4th. We are prepared to show that the pretended duty of common property among Christians is anti-scriptural, being subversive of the law of Christ, and inimical to the just rights of society.
5th. We shall next proceed to show, that re-baptizing believers is making void the law of Christ; and that the imposition of hands for communicating the Holy Spirit, is an unscriptural intrusion upon the exclusive prerogative the primary apostles.
6th. We shall also show that the pretensions of Mormonism, as far as it has yet been developed, are in no wise superior to the pretensions of the first quakers, of the French Prophets, of the Shakers, of Jemima Wilkinson, &c. That all these pretended to as high degrees of inspiration, to prophecyings, to visions, to as great humility, self-denial, devotion to God, moral purity, and spiritual perfection; declaimed as much against sin, denounced as heavy judgments against their neighbors, and against the professing world at large, for their corruptions of Christianity, &c. &c. as the Mormonites have done or can do; the two latter have also insisted as much upon the supposed duty of common property, and have spoken as certainly of the near approach of the millenium, and of their relation to that happy state, as any of the Mormonite Prophets, especially the Shakers, who pretend to be living subjects of that happy period, and and [sic] who have also given us an attested record of their miraculous operations.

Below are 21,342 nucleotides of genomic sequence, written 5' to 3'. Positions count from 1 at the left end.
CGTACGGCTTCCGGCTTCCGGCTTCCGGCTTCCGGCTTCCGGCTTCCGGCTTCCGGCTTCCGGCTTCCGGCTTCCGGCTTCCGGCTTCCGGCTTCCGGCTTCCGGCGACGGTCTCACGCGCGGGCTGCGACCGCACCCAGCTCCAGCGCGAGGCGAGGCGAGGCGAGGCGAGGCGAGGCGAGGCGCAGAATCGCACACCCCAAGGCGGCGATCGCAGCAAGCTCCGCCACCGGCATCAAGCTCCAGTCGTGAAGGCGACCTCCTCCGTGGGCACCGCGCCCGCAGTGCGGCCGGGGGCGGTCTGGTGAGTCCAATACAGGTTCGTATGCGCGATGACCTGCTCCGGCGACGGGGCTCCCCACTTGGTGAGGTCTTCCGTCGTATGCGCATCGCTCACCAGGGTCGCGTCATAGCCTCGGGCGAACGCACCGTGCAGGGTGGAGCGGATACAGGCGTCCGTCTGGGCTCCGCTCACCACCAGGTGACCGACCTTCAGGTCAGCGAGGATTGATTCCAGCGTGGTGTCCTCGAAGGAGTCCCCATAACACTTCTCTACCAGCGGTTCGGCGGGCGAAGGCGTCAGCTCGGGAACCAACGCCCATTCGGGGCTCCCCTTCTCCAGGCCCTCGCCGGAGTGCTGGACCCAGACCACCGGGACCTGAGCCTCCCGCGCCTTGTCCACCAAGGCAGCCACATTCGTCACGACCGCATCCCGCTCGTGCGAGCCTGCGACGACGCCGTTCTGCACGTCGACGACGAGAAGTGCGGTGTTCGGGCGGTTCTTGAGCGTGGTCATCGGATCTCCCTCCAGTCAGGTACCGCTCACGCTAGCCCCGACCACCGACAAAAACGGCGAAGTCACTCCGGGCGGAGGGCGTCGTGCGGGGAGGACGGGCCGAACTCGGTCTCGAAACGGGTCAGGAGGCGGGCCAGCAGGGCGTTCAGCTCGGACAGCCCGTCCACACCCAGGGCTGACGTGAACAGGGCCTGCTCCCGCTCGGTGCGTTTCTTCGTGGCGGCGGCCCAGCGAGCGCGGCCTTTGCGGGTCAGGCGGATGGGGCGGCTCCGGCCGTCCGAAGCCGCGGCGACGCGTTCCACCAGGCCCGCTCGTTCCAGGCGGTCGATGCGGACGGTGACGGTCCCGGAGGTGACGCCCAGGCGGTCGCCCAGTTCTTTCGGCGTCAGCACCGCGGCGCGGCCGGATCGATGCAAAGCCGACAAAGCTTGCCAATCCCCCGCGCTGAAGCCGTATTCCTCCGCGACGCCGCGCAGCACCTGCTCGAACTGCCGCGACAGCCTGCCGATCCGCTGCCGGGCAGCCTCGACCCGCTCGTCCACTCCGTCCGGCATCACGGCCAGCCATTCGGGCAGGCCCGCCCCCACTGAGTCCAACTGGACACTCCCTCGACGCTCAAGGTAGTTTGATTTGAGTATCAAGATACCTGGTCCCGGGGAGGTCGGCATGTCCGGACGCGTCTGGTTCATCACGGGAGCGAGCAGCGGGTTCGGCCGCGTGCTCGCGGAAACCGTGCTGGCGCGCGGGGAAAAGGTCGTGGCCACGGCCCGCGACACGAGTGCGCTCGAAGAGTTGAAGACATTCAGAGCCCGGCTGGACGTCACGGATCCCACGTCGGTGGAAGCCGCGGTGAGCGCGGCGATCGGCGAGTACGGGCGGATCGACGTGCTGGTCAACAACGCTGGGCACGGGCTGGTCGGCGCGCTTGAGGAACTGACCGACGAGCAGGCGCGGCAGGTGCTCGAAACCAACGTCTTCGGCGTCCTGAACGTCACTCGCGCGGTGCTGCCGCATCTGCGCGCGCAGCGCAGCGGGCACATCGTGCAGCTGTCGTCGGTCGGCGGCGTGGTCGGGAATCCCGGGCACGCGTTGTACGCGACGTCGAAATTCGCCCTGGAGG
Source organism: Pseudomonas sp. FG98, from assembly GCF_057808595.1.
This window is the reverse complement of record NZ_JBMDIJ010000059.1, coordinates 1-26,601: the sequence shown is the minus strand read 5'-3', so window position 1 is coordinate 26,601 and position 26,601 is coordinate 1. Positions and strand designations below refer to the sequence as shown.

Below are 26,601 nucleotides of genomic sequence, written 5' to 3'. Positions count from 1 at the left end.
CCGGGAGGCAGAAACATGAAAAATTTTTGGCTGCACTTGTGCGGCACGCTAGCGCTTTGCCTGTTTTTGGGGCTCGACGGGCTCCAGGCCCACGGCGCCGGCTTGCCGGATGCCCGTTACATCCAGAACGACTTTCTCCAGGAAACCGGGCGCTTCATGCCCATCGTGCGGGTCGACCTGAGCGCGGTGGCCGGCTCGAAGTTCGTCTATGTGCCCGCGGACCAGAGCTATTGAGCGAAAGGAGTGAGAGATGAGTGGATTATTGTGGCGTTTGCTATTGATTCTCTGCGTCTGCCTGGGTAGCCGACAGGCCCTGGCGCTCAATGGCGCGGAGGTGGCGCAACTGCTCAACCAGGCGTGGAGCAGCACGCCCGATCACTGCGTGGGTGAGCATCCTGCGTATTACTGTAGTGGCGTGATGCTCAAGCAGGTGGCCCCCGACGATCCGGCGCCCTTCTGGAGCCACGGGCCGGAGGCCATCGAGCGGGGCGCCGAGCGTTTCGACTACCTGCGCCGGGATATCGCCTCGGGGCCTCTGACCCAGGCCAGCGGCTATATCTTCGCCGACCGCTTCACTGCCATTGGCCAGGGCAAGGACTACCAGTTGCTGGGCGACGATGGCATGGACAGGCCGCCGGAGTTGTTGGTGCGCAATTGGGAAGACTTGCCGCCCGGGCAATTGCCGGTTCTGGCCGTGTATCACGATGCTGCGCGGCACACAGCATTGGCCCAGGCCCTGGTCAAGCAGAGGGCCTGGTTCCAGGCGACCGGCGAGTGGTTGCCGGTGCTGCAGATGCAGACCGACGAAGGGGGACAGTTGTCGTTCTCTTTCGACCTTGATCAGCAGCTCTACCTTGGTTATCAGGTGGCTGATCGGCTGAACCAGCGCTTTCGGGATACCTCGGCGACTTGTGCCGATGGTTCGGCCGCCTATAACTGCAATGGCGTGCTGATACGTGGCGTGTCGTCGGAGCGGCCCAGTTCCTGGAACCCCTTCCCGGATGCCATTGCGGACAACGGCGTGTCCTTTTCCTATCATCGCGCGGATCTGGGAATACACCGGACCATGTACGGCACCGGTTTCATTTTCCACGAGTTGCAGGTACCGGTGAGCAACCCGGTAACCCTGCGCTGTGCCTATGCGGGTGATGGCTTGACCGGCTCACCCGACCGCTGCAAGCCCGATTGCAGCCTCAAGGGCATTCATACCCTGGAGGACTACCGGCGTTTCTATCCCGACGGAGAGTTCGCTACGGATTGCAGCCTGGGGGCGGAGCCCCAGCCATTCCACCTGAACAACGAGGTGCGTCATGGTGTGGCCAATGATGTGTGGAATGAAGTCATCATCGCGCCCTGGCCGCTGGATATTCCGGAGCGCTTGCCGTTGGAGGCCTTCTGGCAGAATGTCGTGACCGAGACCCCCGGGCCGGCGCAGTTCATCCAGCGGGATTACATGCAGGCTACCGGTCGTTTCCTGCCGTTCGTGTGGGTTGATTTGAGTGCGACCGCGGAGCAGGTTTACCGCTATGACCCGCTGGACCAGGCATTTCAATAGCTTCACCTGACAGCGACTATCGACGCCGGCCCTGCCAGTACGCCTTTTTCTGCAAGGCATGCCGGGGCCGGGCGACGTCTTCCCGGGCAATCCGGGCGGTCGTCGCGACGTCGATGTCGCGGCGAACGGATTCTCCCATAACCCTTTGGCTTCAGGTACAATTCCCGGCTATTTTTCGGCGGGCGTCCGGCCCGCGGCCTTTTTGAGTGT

The obvious conclusion of this sixth argument is evident, that if the Mormonite prophets and teachers can show no better authority for their pretended mission and revelations than these impostors have done, we have no better authority to believe them than we have to believe their predecessors in imposition. But the dilemma is, we can't believe all, for each was exclusively right in his day, and those of them that remain, are still exclusively right to this day; and if the Shakers be right, the whole world, the Mormonites themselves not excepted, are in the gall of bitterness and bonds of iniquity -- quite as far from salvation as you yourself have pronounced all the sectarians on earth to be, namely, in a state of absolute damnation.
In the last place, we shall examine the internal evidence of the Book of Mormon itself, pointing out its evident contradictions, foolish absurdities, shameless pretensions to antiquity, restore it to the rightful claimant, as a production beneath contempt, and utterly unworthy the reception of a schoolboy.